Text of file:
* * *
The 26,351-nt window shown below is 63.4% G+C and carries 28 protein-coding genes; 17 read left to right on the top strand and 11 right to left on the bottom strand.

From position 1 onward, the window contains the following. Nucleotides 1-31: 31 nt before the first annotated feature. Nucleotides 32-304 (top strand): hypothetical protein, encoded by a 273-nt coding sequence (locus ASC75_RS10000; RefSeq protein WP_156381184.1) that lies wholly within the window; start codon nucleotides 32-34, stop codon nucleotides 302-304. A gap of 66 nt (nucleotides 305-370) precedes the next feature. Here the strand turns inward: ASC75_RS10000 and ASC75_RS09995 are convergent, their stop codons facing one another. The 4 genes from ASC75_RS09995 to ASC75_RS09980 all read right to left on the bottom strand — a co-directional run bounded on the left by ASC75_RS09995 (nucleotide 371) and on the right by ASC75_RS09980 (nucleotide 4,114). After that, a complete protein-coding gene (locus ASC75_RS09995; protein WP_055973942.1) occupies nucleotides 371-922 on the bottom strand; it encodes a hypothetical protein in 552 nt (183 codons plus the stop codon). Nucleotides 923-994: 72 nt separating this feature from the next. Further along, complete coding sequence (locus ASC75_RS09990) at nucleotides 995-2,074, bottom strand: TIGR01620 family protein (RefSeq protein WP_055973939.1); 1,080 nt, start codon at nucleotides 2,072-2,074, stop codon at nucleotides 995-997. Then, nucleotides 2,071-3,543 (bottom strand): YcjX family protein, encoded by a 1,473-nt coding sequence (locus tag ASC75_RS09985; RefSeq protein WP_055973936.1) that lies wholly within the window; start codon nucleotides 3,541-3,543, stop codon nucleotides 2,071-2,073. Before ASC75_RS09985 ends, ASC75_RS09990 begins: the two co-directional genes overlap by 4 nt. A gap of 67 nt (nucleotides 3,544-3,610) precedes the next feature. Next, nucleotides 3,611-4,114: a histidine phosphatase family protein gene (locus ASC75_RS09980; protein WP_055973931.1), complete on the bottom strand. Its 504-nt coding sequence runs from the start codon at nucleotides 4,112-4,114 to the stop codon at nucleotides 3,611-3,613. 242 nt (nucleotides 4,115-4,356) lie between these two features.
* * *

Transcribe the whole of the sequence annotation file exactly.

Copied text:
The 26,351-nt window shown below is 63.4% G+C and carries 28 protein-coding genes; 17 read left to right on the top strand and 11 right to left on the bottom strand.

From position 1 onward, the window contains the following. Nucleotides 1-31: 31 nt before the first annotated feature. Nucleotides 32-304 (top strand): hypothetical protein, encoded by a 273-nt coding sequence (locus ASC75_RS10000; RefSeq protein WP_156381184.1) that lies wholly within the window; start codon nucleotides 32-34, stop codon nucleotides 302-304. A gap of 66 nt (nucleotides 305-370) precedes the next feature. Here the strand turns inward: ASC75_RS10000 and ASC75_RS09995 are convergent, their stop codons facing one another. The 4 genes from ASC75_RS09995 to ASC75_RS09980 all read right to left on the bottom strand — a co-directional run bounded on the left by ASC75_RS09995 (nucleotide 371) and on the right by ASC75_RS09980 (nucleotide 4,114). After that, a complete protein-coding gene (locus ASC75_RS09995; protein WP_055973942.1) occupies nucleotides 371-922 on the bottom strand; it encodes a hypothetical protein in 552 nt (183 codons plus the stop codon). Nucleotides 923-994: 72 nt separating this feature from the next. Further along, complete coding sequence (locus ASC75_RS09990) at nucleotides 995-2,074, bottom strand: TIGR01620 family protein (RefSeq protein WP_055973939.1); 1,080 nt, start codon at nucleotides 2,072-2,074, stop codon at nucleotides 995-997. Then, nucleotides 2,071-3,543 (bottom strand): YcjX family protein, encoded by a 1,473-nt coding sequence (locus tag ASC75_RS09985; RefSeq protein WP_055973936.1) that lies wholly within the window; start codon nucleotides 3,541-3,543, stop codon nucleotides 2,071-2,073. Before ASC75_RS09985 ends, ASC75_RS09990 begins: the two co-directional genes overlap by 4 nt. A gap of 67 nt (nucleotides 3,544-3,610) precedes the next feature. Next, nucleotides 3,611-4,114: a histidine phosphatase family protein gene (locus ASC75_RS09980; protein WP_055973931.1), complete on the bottom strand. Its 504-nt coding sequence runs from the start codon at nucleotides 4,112-4,114 to the stop codon at nucleotides 3,611-3,613. 242 nt (nucleotides 4,115-4,356) lie between these two features.